Why is /h/ called voiceless vowel phonetically, and /h/ consonant phonologically?
A good question, and a very basic one that illustrates an important difference between Phonetics and Phonology (or, as it used to be called, Phonemics): They use different criteria for what's a vowel and what's a consonant.
First, an important caveat:
- This is only true of English; i.e, it's the English phoneme /h/ we're talking about.
(This is not, for example, true of the Malay phoneme /h/.)
Phonemes and Phonology are localized to individual languages,
whereas Phonetics is independent of individual language systems.
What that means is that when an English speaker pronounces the words
- heat, hit, hate, hen, hat, hot,
they are pronouncing the phoneme strings
- /hit/, /hɪt/, /het/, /hɛn/, /hæt/, /hat/
Phonemically, and using /h/ as a Phonological consonant.
Phonological consonants are sounds that pattern in some language
- on the borders of syllables,
- and that are not used in those languages as syllable nuclei, like voiced vowels are in English.
The key word here is Pattern.
Phonology is all about the patterns that sounds fit into in a given language.
In English, /h/ patterns as a consonant, and that's that.
However, in pronouncing those phoneme strings
-- which represent the way speakers hear the words --
the actual /h/ sounds that the speaker says can be classified physiologically as voiceless vowels,
because a Phonetic vowel is defined by how it's pronounced,
rather than how it patterns with other sounds.
Phonetic vowels are produced by passing lung air through the open mouth
and without significant contact between any articulators.
I.e, vowels are differentiated only by the positions of the tongue and the lips.
For historical reasons, English /h/ only occurs before vowels.
It never occurs before a consonant, or at the end of a word (i.e, before
It used to occur everywhere, but those /h/'s went silent or mutated,
and are represented in English spelling as GH.
Which is why words with GH in them are so perplexing.
Now, the biggest difference between an /h/ and a following vowel is that
the vowel is voiced, whereas the /h/ is voiceless.
Further, there is not much friction necessary to distinguish an /h/ from its absence,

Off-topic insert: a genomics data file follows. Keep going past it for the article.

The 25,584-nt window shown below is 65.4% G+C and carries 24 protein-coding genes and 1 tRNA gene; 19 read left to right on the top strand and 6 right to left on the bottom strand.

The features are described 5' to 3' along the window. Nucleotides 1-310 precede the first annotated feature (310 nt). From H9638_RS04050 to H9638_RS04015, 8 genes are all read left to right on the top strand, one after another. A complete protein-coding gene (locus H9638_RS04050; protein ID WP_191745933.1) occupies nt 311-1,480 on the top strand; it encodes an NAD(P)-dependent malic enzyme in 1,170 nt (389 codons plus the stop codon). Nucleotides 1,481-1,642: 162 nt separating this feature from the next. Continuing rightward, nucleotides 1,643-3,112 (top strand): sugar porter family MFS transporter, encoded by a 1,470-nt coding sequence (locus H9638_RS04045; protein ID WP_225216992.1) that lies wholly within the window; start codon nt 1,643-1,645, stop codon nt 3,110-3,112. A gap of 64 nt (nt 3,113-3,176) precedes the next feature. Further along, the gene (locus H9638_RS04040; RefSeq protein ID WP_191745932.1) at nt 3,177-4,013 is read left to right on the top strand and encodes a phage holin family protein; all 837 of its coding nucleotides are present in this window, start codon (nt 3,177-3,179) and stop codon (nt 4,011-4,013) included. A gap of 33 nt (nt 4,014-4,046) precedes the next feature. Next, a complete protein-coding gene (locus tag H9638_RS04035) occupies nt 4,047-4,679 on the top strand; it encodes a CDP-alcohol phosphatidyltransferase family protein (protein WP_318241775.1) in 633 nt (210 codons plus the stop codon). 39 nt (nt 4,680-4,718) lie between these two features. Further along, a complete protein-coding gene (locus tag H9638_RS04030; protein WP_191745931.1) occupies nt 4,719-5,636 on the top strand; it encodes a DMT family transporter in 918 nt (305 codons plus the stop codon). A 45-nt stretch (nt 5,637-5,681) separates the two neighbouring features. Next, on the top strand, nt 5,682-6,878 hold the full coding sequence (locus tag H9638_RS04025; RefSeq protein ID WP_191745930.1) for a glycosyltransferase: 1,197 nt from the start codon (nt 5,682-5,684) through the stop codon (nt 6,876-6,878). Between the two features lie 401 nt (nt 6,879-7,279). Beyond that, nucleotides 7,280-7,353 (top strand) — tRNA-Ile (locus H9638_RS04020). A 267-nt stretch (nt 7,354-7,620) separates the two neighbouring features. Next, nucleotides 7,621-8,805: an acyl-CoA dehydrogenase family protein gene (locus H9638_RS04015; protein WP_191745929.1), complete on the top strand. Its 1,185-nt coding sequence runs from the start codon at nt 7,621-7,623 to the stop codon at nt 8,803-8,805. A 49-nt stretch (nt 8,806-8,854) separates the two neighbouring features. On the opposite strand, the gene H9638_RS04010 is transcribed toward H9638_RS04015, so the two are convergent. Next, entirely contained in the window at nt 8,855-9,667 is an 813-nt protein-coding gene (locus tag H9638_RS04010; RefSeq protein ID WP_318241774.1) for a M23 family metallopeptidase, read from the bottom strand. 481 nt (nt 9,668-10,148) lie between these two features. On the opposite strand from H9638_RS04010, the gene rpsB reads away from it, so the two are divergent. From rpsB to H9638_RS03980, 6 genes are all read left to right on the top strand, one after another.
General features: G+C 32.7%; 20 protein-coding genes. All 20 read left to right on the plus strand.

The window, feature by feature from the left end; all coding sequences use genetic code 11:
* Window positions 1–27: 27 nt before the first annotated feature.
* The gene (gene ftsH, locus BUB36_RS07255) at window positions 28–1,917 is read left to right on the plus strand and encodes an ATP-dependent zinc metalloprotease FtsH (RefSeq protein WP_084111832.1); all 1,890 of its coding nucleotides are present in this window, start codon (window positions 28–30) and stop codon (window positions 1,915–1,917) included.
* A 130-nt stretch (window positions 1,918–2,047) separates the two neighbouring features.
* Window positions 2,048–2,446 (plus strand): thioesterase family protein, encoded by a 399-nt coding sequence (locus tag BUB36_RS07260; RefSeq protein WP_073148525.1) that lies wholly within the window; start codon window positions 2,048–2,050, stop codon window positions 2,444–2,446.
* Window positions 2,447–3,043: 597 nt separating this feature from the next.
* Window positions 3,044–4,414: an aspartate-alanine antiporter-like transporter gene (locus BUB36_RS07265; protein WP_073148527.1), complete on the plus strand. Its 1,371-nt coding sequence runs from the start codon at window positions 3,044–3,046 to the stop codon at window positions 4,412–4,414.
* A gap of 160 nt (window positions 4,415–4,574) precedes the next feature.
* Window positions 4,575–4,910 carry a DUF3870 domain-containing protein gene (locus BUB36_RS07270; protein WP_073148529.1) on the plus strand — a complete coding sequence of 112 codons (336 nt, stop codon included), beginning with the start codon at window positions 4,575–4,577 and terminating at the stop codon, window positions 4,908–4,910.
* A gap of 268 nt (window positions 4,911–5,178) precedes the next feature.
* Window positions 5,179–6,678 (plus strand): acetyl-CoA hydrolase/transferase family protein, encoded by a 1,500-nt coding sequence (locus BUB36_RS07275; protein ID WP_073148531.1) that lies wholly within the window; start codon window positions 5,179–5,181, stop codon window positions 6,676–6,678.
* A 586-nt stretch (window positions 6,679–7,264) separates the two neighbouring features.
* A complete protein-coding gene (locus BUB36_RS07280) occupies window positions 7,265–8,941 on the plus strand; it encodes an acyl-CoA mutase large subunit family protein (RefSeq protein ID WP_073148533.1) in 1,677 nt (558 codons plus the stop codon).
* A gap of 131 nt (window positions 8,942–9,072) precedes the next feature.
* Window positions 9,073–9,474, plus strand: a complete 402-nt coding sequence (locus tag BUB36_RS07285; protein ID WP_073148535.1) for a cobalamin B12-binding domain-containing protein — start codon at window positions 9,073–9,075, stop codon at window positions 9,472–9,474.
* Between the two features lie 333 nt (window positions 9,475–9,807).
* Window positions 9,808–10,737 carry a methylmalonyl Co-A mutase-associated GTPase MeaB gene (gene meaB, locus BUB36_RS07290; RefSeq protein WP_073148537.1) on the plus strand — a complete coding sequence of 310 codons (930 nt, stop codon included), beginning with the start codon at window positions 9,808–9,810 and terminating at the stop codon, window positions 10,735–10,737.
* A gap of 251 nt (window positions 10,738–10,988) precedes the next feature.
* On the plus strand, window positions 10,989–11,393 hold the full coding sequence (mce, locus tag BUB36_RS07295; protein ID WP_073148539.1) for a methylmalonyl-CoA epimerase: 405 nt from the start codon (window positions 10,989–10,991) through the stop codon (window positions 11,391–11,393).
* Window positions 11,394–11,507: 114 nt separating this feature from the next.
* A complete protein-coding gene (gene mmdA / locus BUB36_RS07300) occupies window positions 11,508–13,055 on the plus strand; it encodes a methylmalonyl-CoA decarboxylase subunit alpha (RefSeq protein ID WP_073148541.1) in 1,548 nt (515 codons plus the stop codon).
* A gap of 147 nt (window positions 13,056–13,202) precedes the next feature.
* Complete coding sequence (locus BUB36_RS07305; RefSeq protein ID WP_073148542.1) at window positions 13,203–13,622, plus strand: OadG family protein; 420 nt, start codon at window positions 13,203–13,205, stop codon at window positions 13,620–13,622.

which is the only thing it contrasts with, so all that is really needed is a transition
between voiceless and voiced occurring after the vowel has started.
Rather like the Greek concept of a "rough breathing" (Greek only had /h/ before vowels, too).
And the easiest way to accomplish this reliably and efficiently turned out to be
to pronounce /h/ with a different allophone for every vowel it preceded, like
- [i̥it], [ɪ̥ɪt], [e̥et], [ɛ̥ɛn], [æ̥æt], [ḁat]
A vowel symbol with a circle below represents a voiceless (whispered) vowel.
Any English speaker can prove this to themself easily:
- whisper eat, it, ate, ett, at, ott, holding the vowel long, to hear its voiceless sound
then whisper each vowel, but start voicing the vowel and continue with the word.
You'll hear an /h/ in each case, if you're an Engish native speaker.
And, if you're paying attention, you'll notice you don't move your tongue -- only your larynx
which means you're saying a different voiceless vowel in each case.
English has no other uses for voiceless vowels,
so they're available as allophones for /h/.
Language rarely wastes resources.
English h is not a voiceless vowel; it's a voiceless glide -- the non-syllabic counterpart to a voiceless vowel. (If it were syllabic, it would be a voiceless vowel.)
I disagree with Lawler's answer above only in regard to his omission of a non-syllabic mark on the first sound of [i̥it], [ɪ̥ɪt], [e̥et], [ɛ̥ɛn], [æ̥æt], [ḁat], which he writes as though each word had two syllables.